In regards to the home education debate, I do think there should be some check that home educated children are learning and happy and healthy but this needs to be done in a sensitive, sympathetic way. I know – it’ll never happen, same as the education system will never change, but we can dream!
    And for what it is worth, it sounds like you are doing an incredible job educating your boys 🙂

    • Thank you. I couldn’t agree more. There were staff at Buzz’s school who had the potential to gain his trust but the system wouldn’t allow for flexibility. He has come so far and I have found our visiting EWO to be very supportive (although I do know others who have a diffent experience of her). Buzz is working at his pace and I am loving watching how his pace is increasing just that little bit more everyday.

  3. So pleased that home education is going well for you and Buzzbee!
    I completely understand that feeling. Our boys are doing so much better now than we ever thought they would, or even could do. I had no idea how many of their struggles were stress related, until I took them out of school and removed their greatest source of stress.
    Like you, I sometimes wonder whether we should have taken them out of school sooner. But, I think that I would have always wondered whether school could have gone better, if we just gave it one more try. At least this way, I am quite certain that school wasn’t the best place for my boys.

    • Thank you. I probably spend too much time worrying about whether if I removed him early would he be further along in basic skills but in truth if he hadn’t struggled so much at school and then continue to struggle with the same skills at home, I would never have had the evidence to push for further assessments for him. Now we have a better understanding of what he is having to cope with everyday, I am so proud of how far he has come.

  4. Thank you for this clear, honest and un-hysterical post! I, too, have been following this debate and watched its predictable descent into hyperbole and accusation. So depressing. I’m a teacher, and yet I became interested in alternative forms of education long before I had OB, when I never had any thought of becoming a parent. Why? Because it seemed patently obvious to me that however excellent a school was (and many are, and many teachers are too) it was only ever going to be excellent at a specific style of mass education. And – and this is the point – there’s more than one way of getting an education! To insist otherwise seems to me to be blinkered, and ignoring a rich history of educational variety in our country, which has only included a mass education system since the 19th century. Like many home educators (not home ‘schoolers’ – it’s not school here!) I can see the point of a proper system of ensuring that children are actually being educated but this already exists! LAs have the power and the mandate to identify children not receiving an education already, and systems in place to do this. However, I object to having our home inspected by people who know nothing at all about home education, its history, its methods, its varying philosophies and styles etc. etc. Sending Ofsted or similar will only end up with home educators being measured against standards designed to measure a mass education system. Totally pointless. A home educating friend of mine recently had a visit from the school nurse who spent the whole time trying to surreptitiously question the child on his educational achievement so far (he is 5) for goodness sake. Send somebody with relevant experience and qualifications and maybe we’ll talk. I could go on! But I won’t or I’ll start to sound like a conspiracy theorist. 🙂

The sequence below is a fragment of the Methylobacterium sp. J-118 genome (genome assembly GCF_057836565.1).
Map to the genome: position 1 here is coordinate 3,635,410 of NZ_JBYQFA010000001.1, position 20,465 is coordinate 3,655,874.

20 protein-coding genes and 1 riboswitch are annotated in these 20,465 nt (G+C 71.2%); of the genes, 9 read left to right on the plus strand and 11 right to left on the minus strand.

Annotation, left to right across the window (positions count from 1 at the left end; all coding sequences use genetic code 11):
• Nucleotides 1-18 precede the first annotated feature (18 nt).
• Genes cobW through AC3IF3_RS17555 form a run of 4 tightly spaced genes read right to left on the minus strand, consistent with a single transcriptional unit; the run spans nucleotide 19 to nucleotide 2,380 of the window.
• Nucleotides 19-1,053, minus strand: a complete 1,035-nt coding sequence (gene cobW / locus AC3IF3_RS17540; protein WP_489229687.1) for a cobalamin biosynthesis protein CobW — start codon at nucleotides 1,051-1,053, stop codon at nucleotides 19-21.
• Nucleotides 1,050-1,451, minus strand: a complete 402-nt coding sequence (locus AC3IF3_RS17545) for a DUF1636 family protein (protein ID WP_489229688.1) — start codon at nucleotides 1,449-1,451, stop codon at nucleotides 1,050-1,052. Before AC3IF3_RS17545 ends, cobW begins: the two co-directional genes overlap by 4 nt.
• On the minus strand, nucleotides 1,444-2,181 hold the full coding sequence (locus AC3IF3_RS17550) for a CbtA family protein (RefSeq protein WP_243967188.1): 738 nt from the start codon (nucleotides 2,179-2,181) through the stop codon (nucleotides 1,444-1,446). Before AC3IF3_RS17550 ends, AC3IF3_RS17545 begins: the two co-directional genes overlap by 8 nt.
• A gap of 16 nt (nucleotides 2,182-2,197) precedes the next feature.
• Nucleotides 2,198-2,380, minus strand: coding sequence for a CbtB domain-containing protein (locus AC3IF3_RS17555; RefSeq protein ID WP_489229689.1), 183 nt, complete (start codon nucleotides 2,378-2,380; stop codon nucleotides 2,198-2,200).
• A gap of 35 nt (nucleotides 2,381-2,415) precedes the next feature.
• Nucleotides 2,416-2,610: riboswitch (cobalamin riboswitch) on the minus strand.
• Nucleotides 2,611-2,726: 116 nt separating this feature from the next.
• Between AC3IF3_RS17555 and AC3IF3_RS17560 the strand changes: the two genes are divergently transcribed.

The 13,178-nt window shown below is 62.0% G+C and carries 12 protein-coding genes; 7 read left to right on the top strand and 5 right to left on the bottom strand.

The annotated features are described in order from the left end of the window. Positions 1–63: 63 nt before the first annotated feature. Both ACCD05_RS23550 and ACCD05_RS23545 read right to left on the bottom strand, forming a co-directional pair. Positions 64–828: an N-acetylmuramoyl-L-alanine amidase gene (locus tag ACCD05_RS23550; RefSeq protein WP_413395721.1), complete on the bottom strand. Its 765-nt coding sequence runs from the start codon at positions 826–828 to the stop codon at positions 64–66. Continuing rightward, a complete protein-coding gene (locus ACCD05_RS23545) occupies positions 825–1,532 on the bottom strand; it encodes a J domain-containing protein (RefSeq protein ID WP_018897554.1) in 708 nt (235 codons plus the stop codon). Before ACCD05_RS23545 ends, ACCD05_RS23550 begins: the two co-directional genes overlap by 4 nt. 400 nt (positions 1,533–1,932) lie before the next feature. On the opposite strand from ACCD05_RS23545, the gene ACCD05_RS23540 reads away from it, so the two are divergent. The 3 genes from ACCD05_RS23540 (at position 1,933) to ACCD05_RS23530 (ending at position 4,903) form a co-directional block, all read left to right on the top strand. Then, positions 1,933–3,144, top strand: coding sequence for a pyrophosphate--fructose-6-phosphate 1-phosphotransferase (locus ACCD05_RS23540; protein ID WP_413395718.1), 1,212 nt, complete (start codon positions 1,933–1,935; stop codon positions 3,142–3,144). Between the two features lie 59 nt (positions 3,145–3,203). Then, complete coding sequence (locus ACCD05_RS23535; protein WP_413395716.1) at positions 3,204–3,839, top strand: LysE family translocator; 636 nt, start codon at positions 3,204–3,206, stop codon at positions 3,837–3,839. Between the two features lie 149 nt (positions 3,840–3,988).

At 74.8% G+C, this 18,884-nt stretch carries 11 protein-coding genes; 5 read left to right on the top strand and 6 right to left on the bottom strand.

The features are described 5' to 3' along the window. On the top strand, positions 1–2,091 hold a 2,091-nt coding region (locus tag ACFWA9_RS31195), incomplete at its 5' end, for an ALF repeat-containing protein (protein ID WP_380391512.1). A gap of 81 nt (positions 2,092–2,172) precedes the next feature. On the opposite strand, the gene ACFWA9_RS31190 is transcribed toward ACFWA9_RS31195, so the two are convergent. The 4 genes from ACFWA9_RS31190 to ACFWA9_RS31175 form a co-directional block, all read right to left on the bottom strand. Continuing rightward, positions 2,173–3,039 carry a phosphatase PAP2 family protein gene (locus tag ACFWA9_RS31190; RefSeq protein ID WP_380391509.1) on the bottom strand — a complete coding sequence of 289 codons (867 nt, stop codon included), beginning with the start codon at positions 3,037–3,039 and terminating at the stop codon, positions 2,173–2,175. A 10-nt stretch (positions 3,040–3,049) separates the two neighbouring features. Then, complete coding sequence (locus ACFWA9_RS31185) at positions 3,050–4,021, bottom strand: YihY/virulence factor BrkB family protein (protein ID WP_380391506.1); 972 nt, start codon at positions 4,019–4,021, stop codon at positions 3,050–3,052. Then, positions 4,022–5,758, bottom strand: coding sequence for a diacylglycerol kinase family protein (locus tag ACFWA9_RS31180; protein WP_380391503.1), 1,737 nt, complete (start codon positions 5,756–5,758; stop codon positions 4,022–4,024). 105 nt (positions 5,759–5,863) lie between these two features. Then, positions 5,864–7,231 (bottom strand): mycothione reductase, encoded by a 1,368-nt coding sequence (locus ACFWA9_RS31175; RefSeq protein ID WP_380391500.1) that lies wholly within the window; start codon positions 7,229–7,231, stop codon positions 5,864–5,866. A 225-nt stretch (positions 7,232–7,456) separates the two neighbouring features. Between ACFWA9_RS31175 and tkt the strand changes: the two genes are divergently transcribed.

• Thank you. It is helpful to hear from different perspectives and I agree it is a minefield. I feel fortunate at the moment that the professionals involved with us at the moment are supportive and appear to have a pretty good level of understanding of the diversity and ‘out of the box’ thinking that we have had to use during Buzz’s home ed journey, they also know that Buzz is out of bounds unless he engages them (he is usually pretty good at making sure they know this too when he needs too). I would struggle (as would Buzz) if so called experts who had little or no awareness of the home ed methods that works for him or of his needs and started to try to guage his attainment and progress, and compare it to a national standards.